Friday, 27 June 2008

"Positive" Discrimination

The UK Government is proposing legislation which would make it legal to discriminate against white males in, for example, promotions at work. Their reasoning is that they want to try to even up gender and racial imbalances in the work place.

If we are going to have positive discrimination to even up gender imbalances in the workplace, can we have positive discrimination in divorce courts to even up the imbalance of custody between men and women in divorce cases (90% of single parents are women)?

Or drop the whole stupid idea. Equality of opportunity is not the same as equality of outcomes.

Saturday, 14 June 2008

Lisbon treaty

Henceforth I will fly only by Ryan air and drink only Irish whiskey. The Irish people have spoken for 400 million disenfranchised European citizens and kicked the wretched EU constitution into touch.

One wonders what part of the word "no" our politicians are struggling with. Most of us are in favour of an economic community (facilitating trade) but do not want a political union. If it ever happens it will be the beginning of the end of democracy in Europe - for the same reason that democracy doesn't work well in parts of Africa. Tribalism. One-person-one-vote only works if those persons loyalty is primarily to the political entity whose leaders they are choosing. Most of us feel national loyalties more strongly than European ones.

Tuesday, 3 June 2008

Cars and Commuting

There has been some discussion at work about greening the workplace. There are lots of politically correct things to do like recycling paper and ink cartridges and using low-power laptops. Most of these things pale into insignificance however when compared with the impact of commuting to the workplace.

As a ball-park figure, a car needs about 1 Kilowatt-hour to go 5 miles. Even ignoring engine and drivetrain efficiency (lousy, especially for the first part of the journey in winter when the engine is cold), this still works out to a Megawatt-hour per day for 250 people doing 10 miles each way. There are several possible ways to reduce this.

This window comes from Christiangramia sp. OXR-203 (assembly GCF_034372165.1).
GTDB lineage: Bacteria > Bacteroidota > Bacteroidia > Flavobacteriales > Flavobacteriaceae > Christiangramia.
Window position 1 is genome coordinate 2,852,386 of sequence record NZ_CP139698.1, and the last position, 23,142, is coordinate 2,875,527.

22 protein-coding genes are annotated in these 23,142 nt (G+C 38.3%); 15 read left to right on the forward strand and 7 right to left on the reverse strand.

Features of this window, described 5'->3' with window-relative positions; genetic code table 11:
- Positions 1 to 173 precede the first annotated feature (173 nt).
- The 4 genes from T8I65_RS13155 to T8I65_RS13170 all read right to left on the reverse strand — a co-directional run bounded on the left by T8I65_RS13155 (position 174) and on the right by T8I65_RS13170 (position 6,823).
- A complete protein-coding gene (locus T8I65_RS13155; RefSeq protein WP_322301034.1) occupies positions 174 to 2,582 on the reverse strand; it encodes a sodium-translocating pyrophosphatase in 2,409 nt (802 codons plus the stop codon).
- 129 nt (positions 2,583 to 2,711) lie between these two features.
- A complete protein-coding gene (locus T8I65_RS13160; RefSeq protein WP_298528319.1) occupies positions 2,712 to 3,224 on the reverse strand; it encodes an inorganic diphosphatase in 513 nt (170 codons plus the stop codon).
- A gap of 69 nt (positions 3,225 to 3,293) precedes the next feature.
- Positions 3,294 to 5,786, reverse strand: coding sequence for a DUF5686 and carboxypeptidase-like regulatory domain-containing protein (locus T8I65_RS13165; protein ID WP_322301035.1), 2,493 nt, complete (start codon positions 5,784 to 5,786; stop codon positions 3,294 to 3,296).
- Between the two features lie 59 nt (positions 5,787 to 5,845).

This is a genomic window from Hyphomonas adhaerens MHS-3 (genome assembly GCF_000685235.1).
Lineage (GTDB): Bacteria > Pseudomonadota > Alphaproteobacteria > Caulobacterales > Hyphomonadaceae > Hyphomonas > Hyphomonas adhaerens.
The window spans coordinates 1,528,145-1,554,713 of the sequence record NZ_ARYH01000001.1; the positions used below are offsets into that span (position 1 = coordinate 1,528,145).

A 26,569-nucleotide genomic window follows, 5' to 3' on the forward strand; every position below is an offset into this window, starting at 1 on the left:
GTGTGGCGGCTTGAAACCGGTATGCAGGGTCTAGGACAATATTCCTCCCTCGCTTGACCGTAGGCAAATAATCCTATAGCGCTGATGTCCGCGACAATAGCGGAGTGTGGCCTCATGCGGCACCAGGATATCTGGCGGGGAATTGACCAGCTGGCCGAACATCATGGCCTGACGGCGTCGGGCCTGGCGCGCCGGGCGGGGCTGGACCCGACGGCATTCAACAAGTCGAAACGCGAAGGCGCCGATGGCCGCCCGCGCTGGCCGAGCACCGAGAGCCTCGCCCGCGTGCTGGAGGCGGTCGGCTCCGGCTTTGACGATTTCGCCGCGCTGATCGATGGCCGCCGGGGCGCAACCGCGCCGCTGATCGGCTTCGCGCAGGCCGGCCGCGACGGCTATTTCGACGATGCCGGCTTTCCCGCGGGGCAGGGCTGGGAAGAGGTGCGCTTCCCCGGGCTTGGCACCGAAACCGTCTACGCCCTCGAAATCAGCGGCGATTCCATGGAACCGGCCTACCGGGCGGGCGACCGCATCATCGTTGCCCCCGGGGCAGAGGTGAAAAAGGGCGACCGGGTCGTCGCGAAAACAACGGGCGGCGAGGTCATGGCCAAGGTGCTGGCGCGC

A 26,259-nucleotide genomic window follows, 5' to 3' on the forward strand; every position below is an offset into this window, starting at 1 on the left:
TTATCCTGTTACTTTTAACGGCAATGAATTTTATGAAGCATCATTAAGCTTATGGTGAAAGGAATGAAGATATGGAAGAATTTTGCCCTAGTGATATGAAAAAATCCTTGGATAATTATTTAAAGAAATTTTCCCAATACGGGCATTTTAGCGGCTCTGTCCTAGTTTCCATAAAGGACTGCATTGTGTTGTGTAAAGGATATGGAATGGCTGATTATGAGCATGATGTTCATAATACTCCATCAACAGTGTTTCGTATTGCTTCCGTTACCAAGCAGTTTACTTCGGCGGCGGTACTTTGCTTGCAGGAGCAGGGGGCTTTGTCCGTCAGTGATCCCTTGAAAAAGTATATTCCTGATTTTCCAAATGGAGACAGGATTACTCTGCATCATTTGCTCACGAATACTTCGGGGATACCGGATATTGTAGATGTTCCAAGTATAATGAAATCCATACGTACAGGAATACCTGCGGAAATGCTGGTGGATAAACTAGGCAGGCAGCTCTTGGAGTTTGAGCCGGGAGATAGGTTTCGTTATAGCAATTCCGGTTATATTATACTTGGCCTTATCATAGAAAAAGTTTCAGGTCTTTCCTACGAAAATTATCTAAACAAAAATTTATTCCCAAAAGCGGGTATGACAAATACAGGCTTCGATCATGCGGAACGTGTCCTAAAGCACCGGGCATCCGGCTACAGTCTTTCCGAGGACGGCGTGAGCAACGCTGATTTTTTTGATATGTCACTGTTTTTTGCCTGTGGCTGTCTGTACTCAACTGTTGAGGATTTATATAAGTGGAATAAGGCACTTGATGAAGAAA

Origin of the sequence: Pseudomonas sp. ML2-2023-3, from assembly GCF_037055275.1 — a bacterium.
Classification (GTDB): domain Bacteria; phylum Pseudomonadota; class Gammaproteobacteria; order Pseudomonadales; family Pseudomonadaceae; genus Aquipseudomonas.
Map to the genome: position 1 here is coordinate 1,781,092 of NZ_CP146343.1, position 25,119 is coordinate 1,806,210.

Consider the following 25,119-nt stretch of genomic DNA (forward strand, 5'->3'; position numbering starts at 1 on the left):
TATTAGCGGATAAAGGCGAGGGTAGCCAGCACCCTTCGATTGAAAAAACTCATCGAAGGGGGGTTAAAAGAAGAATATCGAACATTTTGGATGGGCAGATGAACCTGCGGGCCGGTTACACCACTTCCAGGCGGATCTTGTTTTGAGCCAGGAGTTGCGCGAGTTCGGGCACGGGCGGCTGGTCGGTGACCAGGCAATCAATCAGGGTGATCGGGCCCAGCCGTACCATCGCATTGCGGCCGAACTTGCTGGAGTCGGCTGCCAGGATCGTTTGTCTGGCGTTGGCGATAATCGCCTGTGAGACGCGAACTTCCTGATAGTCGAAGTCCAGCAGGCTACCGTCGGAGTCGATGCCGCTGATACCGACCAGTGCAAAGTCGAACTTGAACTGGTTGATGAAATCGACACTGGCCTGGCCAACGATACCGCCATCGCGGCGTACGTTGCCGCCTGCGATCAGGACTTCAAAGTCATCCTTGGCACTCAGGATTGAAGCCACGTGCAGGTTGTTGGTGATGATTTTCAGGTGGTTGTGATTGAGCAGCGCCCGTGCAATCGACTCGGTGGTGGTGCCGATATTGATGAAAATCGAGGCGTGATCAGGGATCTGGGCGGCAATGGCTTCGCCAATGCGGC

• Encourage home working, maybe following BT's lead and having people formally based at home and hot desking when they come into the office for meetings.
  • Apply pressure for better public transport links (minibuses to business parks from park-and-ride locations??)
  • Encourage care sharing/pooling
  • State a policy to provide electric vehicle charging points at work. Many of us could commute in currently-available electric vehicles if there was recharging at work.
Electric vehicles still burn power, but less of it and produced with:
  1. a greater range of energy sources other than oil (including renewables)
  2. greater thermal efficiency (a fixed power station is more efficient than the true lifetime efficiency of a car engine which some sources put below 5%)
  3. more efficient distribution (electricity is distributed by wires with a small loss compared with the additional fuel burn of petrol tankers)
  4. less atmospheric pollution (fixed power stations again)

Electric and plug-in hybrid vehicles have a further longer term emergent eco-system benefit. With the right control software a critical mass of electric vehicles nationally could be used to smooth power demand. At present a significant amount of generating capacity has to be kept on idle standby to cope with peaks and troughs in demand (e.g. everyone putting the kettle on at the start of cup-final half time). A million EV batteries could do the same job (the grid charges the batteries during play and borrows a bit back at half time)